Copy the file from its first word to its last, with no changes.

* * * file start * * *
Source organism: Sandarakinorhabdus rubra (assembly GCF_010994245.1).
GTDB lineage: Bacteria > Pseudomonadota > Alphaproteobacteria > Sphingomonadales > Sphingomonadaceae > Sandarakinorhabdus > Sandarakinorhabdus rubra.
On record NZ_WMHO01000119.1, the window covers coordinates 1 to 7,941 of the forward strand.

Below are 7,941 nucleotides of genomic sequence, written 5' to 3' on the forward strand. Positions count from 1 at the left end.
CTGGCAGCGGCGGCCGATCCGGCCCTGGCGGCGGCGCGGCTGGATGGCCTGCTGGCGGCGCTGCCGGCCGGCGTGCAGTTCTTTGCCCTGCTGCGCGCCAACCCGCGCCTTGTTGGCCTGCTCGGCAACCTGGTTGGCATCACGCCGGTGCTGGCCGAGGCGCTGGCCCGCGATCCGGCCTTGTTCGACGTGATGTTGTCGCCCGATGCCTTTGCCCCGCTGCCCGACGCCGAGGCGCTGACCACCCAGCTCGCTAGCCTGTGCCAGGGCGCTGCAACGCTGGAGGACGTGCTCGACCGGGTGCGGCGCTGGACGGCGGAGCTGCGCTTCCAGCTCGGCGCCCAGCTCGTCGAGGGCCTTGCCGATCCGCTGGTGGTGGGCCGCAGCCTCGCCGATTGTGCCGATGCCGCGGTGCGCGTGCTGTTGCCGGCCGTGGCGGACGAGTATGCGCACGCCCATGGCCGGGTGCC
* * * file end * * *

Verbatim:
Source organism: Sandarakinorhabdus rubra (assembly GCF_010994245.1).
GTDB lineage: Bacteria > Pseudomonadota > Alphaproteobacteria > Sphingomonadales > Sphingomonadaceae > Sandarakinorhabdus > Sandarakinorhabdus rubra.
On record NZ_WMHO01000119.1, the window covers coordinates 1 to 7,941 of the forward strand.

Below are 7,941 nucleotides of genomic sequence, written 5' to 3' on the forward strand. Positions count from 1 at the left end.
CTGGCAGCGGCGGCCGATCCGGCCCTGGCGGCGGCGCGGCTGGATGGCCTGCTGGCGGCGCTGCCGGCCGGCGTGCAGTTCTTTGCCCTGCTGCGCGCCAACCCGCGCCTTGTTGGCCTGCTCGGCAACCTGGTTGGCATCACGCCGGTGCTGGCCGAGGCGCTGGCCCGCGATCCGGCCTTGTTCGACGTGATGTTGTCGCCCGATGCCTTTGCCCCGCTGCCCGACGCCGAGGCGCTGACCACCCAGCTCGCTAGCCTGTGCCAGGGCGCTGCAACGCTGGAGGACGTGCTCGACCGGGTGCGGCGCTGGACGGCGGAGCTGCGCTTCCAGCTCGGCGCCCAGCTCGTCGAGGGCCTTGCCGATCCGCTGGTGGTGGGCCGCAGCCTCGCCGATTGTGCCGATGCCGCGGTGCGCGTGCTGTTGCCGGCCGTGGCGGACGAGTATGCGCACGCCCATGGCCGGGTGCC